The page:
Having customers that are loyal to you will benefit your business in several different ways. Not only will they keep coming back to you for your product/service but they’ll also act as an advocate. Building up an army of advocates is hard work: you have to give your customers a reason to trust you; after all that is what loyalty is built upon, trust.
Now let’s break that trust
A web hosting provider has suffered a serious problem, causing all their servers to go down for two weeks. This means that for two weeks their customers didn’t have access to their own websites, which resulted in severe problems such as:
- Loss of business
- Reputation Damage
- Customers calling in asking if they’ve been hacked
The web hosting provider’s phones’ have been ringing non-stop for the last two weeks with complaints from their customers. After being told that they haven’t got a date when the servers will be up and running, most customers take their business elsewhere.
Once the servers are back up, 60% of their existing customers (many of which have been loyal for over 5 years) have moved to another provider.
5 years of good service doesn’t count for anything once you break the trust your customers have had in you.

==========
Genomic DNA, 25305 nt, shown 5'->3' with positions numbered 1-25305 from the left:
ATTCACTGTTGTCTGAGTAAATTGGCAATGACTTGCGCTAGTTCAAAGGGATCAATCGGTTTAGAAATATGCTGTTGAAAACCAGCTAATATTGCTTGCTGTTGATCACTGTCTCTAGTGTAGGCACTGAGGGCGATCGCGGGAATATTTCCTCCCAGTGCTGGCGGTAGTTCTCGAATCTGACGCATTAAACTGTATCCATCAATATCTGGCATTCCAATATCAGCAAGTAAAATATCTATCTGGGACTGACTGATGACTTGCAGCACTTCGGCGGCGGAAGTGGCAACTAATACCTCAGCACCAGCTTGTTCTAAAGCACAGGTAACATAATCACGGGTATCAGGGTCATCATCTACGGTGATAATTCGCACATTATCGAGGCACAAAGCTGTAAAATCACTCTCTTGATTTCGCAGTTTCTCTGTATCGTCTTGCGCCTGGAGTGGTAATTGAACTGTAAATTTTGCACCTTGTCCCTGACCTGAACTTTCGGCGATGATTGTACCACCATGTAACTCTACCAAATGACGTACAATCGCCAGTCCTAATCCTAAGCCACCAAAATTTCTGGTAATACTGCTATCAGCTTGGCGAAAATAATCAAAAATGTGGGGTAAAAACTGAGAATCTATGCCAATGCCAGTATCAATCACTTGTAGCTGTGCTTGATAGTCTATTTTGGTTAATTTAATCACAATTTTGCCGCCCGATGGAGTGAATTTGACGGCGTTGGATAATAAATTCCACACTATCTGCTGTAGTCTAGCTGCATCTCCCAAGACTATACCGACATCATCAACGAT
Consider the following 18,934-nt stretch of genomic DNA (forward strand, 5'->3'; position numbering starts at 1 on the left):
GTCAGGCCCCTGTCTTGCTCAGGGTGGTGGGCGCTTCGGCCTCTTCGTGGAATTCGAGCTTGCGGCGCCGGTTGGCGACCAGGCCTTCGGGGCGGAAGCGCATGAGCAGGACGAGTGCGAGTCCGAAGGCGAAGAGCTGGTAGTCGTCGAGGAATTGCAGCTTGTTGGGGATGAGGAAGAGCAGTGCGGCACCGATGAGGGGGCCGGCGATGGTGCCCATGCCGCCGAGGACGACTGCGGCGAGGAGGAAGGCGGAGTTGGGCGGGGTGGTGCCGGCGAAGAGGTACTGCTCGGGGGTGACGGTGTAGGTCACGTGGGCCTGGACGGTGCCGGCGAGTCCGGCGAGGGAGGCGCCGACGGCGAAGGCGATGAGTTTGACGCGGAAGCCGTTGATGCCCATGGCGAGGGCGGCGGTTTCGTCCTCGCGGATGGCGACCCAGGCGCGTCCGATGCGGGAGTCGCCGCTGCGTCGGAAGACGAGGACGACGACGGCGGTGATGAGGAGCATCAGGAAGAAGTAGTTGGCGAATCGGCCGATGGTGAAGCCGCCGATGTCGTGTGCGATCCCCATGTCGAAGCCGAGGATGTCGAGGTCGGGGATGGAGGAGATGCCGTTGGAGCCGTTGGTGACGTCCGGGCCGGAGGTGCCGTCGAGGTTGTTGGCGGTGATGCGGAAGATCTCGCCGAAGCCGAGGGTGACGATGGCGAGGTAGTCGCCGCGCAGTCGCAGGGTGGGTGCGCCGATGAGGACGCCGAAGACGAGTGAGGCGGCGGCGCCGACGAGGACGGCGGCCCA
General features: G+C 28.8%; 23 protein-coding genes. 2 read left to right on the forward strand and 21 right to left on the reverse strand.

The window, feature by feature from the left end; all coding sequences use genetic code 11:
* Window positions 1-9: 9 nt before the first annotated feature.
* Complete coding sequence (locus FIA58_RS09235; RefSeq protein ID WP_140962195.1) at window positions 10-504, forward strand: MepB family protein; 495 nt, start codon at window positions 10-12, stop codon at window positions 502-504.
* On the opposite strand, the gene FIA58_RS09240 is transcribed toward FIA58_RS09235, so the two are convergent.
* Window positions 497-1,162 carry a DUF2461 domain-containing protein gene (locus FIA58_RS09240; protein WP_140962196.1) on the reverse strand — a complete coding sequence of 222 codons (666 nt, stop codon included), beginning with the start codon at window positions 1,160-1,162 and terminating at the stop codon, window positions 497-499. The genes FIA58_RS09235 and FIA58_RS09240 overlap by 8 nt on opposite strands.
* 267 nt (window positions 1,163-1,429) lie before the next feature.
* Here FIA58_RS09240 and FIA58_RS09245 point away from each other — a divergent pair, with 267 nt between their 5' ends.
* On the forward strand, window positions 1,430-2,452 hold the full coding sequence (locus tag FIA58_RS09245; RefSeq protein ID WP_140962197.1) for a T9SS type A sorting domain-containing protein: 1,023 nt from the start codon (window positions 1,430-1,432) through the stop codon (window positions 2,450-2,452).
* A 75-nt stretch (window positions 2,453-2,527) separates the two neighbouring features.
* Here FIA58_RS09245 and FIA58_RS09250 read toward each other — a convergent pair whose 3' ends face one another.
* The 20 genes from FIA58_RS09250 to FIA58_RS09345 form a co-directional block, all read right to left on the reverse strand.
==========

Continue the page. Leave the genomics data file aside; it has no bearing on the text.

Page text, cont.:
It’s not always easy to avoid a disaster, but it’s easy to deal with it if you have a plan in place. If this hosting provider had a Business Continuity Management System in place, they would have had backup servers ready and waiting for when a problem like this happens. With those backup servers, their customers would have suffered a much shorter downtime and most likely would have let it slip.
I watched a film recently, and came across a concept which I think describes a good way to manage disasters.
After several disasters that NO ONE thought could happen, the Council decided that if a vote was unanimous against a possible outcome, one member would act as if it was ABSOLUTELY going to happen, and trying to prevent it. This way, if they have a crisis, one man is prepared for it, and assumes directorship of the council for the duration of the crisis
Effectively, the above describes a business continuity management system (BCMS), a set of policies and procedures which prepare you for the unexpected and enables you to take control of things when disaster strikes.
Have you heard of ISO 22301?
ISO 22301 specifies the requirements for a business continuity management system. A business continuity plan is a start, but they’re known for being lost in a drawer and forgotten about. A business continuity management system however, grows with the business, requires testing and can be integrated with other management systems such as ISO 27001 and ISO 9001.
To learn more about ISO 22301, you can do one of the following:
- Download the Business Continuity, Disaster Recovery and ISO22301 Green Paper
- Read the ISO22301 Pocket Guide
- Book onto the ISO 22301 Certified Foundation Training course (in London)